Birbeck’s favorite dolphin bait, however, is a butterflied ballyhoo with the backbone removed. “Give it a couple of jerks, and they’ll usually pile right on it.”
Birbeck makes a habit of investigating color changes and weed lines or patches of sargassum as he trolls for marlin. A squid daisy chain with a trailing Ilander-ballyhoo combo is his go-to teaser for big dolphin. From early May through June, fish-holding vegetation concentrates in the DeSoto Canyon. Whale sharks are another tipoff to trophy fish in the area, Birbeck says.
Birbeck and his mate, Stan Blackman, a Destin, Florida, native, also prefer a simple spinning rig for sight-casting; specifically, a medium rod and 6500 Thunnus reel loaded with clear 40-pound mono, tied to a swivel, followed by a 3-foot section of 50- to 60-pound leader with a corresponding hook to match the bait size.
“You want something you can wind to the rod tip and really whip,” Birbeck explains. “Stan grew up cobia fishing, so he can throw a bait through a trash can at 50 yards. We start with the ballyhoo, but if they’re finicky, we switch to the live bait. If we get the cow to bite, we wait for the bull to come back around to double our chances. We’ve put some serious coin in the bank with these tactics.”
Baja Fly Wizard
Pamela Bolles runs Baja Big Fish Company in Loreto, Mexico, and she and her husband, Capt. Francisco Muñoz Tenorio, are both avid anglers. Their favorite way to catch bragging-rights dorado? With the fly rod.
“Francisco and I are tied for our personal best at around 45 pounds ... so far,” she says with a laugh. “A client, Dr. Donald Childress, caught one that weighed 57 pounds, 8 ounces on 20-pound-class tippet that has held as a world record since 1997. We prefer fly-fishing over any other method.”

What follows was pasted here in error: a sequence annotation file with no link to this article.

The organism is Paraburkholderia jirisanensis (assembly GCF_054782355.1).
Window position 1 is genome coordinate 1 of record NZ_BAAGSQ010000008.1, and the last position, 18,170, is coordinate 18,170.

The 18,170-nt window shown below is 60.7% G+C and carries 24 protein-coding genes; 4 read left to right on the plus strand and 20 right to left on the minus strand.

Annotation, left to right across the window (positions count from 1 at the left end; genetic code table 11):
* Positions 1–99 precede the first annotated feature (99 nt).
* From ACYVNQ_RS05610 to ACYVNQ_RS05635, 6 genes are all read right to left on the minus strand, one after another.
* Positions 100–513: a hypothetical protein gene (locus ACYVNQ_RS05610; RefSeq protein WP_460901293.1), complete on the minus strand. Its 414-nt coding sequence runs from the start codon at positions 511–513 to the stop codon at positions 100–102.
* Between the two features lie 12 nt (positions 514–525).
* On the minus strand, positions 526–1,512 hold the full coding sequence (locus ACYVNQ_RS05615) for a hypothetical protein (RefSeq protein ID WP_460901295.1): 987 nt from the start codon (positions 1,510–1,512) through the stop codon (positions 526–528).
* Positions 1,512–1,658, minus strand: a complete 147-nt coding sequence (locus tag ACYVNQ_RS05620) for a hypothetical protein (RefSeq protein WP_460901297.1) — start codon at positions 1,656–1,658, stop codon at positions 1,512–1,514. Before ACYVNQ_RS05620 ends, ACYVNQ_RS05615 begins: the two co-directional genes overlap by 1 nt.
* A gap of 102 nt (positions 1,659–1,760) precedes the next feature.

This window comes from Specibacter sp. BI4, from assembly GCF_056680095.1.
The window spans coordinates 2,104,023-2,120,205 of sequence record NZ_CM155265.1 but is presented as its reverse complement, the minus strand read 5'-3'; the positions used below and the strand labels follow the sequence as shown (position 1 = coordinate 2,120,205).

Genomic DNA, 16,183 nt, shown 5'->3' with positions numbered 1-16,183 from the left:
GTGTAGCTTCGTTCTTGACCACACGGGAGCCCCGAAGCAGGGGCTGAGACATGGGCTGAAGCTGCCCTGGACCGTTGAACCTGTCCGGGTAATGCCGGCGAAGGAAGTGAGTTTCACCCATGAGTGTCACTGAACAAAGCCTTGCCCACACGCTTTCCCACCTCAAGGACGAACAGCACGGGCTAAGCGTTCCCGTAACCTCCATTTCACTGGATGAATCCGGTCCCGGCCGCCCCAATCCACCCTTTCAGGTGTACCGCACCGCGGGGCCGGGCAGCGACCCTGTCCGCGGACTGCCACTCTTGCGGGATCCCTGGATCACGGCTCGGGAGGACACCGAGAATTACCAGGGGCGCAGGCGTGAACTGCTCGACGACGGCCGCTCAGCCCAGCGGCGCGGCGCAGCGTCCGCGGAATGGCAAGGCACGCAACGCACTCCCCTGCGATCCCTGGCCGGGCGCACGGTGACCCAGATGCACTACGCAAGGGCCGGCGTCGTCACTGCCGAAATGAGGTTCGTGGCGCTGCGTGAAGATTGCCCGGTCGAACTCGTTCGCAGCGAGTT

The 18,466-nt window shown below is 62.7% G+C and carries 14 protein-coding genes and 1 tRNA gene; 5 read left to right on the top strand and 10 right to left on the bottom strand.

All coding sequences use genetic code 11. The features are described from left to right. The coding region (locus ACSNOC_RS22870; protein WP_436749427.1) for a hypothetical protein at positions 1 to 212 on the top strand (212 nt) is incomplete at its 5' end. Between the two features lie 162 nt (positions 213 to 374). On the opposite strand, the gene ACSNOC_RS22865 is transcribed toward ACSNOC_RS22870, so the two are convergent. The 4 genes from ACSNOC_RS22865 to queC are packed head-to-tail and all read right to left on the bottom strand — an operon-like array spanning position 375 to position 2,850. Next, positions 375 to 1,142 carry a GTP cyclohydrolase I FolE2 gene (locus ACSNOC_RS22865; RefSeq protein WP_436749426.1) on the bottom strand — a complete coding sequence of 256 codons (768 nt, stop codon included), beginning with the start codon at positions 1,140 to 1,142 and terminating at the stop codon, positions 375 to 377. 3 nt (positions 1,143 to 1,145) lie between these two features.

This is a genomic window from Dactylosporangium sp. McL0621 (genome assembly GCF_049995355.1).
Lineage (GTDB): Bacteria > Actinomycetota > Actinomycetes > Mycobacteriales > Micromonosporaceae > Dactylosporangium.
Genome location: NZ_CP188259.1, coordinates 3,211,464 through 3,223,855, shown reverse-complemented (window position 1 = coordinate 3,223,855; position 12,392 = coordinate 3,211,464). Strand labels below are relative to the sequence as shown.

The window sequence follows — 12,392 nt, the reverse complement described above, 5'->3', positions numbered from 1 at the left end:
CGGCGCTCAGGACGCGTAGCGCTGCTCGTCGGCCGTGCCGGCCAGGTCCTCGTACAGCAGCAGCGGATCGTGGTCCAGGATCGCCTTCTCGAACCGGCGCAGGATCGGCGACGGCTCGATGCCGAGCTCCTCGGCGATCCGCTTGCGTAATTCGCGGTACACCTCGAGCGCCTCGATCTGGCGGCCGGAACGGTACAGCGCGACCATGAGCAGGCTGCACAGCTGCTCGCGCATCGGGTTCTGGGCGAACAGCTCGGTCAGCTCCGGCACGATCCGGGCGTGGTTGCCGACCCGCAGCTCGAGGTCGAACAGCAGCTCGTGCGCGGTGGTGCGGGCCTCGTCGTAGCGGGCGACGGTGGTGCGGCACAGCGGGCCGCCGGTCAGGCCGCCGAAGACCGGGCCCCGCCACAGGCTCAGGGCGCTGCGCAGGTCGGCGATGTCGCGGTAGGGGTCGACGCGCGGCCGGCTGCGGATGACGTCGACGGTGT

For fly tackle, Bolles recommends a 10-weight rod matched to a large-arbor reel with a good drag and a capacity of 250 yards of 30- to 50-pound backing. She likes a Teeny TS-450 fly line attached loop-to-loop to the backing. An Albright knot connects the monofilament butt section (30- to 50-pound-test) that terminates in a double surgeon’s loop for quick leader changes. The rig is completed with 6 feet of 12- to 30-pound mono tied with either a simple clinch or perfection loop to the fly. Since Bolles doesn’t fish for IGFA records, she forgoes a class and bite tippet.
“If you want a good challenge, fish dorado with an 8-weight outfit, but use a light leader and loose drag,” she says. “Sometimes the dorado are very picky and leader-shy, so that’s when I scale down in size. The key is to loosen the drag almost all the way, and brake with your palm.”
Bolles and her guides use pangas in the Sea of Cortez, looking for currents, weed and scum lines, floating debris, and frigate birds to pinpoint the dorado. Dependable indicators include flyingfish, water temperature and color breaks. Once they have located the fish, she uses live chum to entice strikes, throwing Pacific flatiron herrings, known locally as sardinas, into the strike zone before she casts the fly.
“The flies I use for dorado are Bull Clousers and Bull Candy with size 2/0 hooks,” she says. “I like olive-and-white and tan-and-white patterns. I also take poppers in blue-and-white on 2/0 hooks. I bring five rods on board with me, each rigged with one of these flies, so I’m always ready.”